Yellow-rumped Warbler 2000x ab BINNS AQ9I4737 copy copy

IN THE BACKYARD : Philadelphia late-April

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May 3, 2021 | by Adrian Binns

The last two weeks of April highlight how spring has sprung in Philadelphia! Birds are on the move, with daily changes in occurrence and distribution. Winter migrants are moving out, while spring ones arrive, and breeders stake-out nesting spots. April 18 was our last sighting of Dark-eyed Junco in the backyard, though White-throated Sparrows linger, singing loudly and gleaming in bright breeding plumage.

Brown Thrasher

Several migrants stopped in our property, drawn by dense, native-shrub vegetation and a few water baths. Sightings included Ruby-crowned Kinglet, Hermit Thrush, Eastern Towhee, and Brown Thrasher. On two occasions, a male Ruby-throated Hummingbird visited the nectar feeder before continuing on his way north.

Brown-headed Cowbird

Brown-headed Cowbirds lurk around the feeders, awaiting opportunity to follow and lay an egg in the nest of our local Song Sparrows. Chipping Sparrows breed nearby, and often zip around the yard. Over the last days of the month, male and a female  Yellow-rumped Warblers showed a few times; several more are heard singing sweet soft melodies from the trees. Late on April 30th, we saw a Black-throated Blue Warbler, and heard Northern Parula. I look forward to seeing more warblers in May.

House Wren

House Wren and Gray Catbird announced their return with loud voices. Within hours of arrival, the House Wren started collecting and stuffing sticks into a favorite nestbox. A second wren arrived, both focused on nest building – I wonder if they are the same pair as last year? Multiple catbirds chase each other, though it seems two have paired up to stake-out territory.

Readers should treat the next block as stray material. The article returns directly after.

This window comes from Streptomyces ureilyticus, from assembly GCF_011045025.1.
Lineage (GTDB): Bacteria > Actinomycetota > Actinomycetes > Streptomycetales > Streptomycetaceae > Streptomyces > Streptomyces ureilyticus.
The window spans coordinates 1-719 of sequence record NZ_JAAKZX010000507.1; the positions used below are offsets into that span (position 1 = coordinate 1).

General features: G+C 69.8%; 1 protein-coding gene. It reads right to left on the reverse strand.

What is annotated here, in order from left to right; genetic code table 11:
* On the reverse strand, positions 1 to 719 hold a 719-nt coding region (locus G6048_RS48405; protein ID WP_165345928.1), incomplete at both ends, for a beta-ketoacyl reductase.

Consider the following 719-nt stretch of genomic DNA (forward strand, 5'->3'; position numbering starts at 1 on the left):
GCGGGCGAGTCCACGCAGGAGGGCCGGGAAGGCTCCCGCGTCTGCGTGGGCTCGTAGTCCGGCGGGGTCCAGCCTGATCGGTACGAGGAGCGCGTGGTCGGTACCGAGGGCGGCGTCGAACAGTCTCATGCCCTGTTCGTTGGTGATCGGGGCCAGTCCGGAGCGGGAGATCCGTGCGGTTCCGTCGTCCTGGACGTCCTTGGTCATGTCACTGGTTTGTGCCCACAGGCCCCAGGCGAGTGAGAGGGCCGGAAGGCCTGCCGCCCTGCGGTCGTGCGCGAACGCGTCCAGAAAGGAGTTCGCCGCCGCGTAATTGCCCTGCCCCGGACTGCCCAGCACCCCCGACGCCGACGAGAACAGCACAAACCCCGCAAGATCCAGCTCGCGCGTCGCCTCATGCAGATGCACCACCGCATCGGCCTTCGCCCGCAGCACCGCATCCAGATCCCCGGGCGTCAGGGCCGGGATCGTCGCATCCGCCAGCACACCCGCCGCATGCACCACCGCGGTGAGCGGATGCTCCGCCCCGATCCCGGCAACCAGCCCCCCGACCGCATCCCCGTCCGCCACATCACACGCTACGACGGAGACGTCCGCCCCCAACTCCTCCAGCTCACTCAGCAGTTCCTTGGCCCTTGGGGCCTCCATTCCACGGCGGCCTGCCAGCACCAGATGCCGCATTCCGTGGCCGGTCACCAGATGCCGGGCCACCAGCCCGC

Mourning Dove

On April 29th, I watched a pair of Mourning Doves courting on our neighbor’s back patio. Their ritual involved bill-touching, mutual preening, and feather fluffing, which culminated in a very brief mating. Interestingly, a juvenile dove was begging them for food all the while, which the adults totally ignored. Mourning Doves nest nearly year-round, making them abundant and widespread; raising five (5) broods in our region would not be unusual. This pair is keeping busy, indeed, as their begging offspring had probably fledged within the past 5 days!

House Finch

Carolina Wrens, year-round residents, have paired up and spend ample time poking for insects among our logs and snags. It’s great fun to watch them zip around, catch bugs, and sing boldly from perches. Northern Cardinals and House Finches flash bright colors and sing loudly all day long. It’s never dull watching the birds of my backyard!

updated April 17-30, 2021

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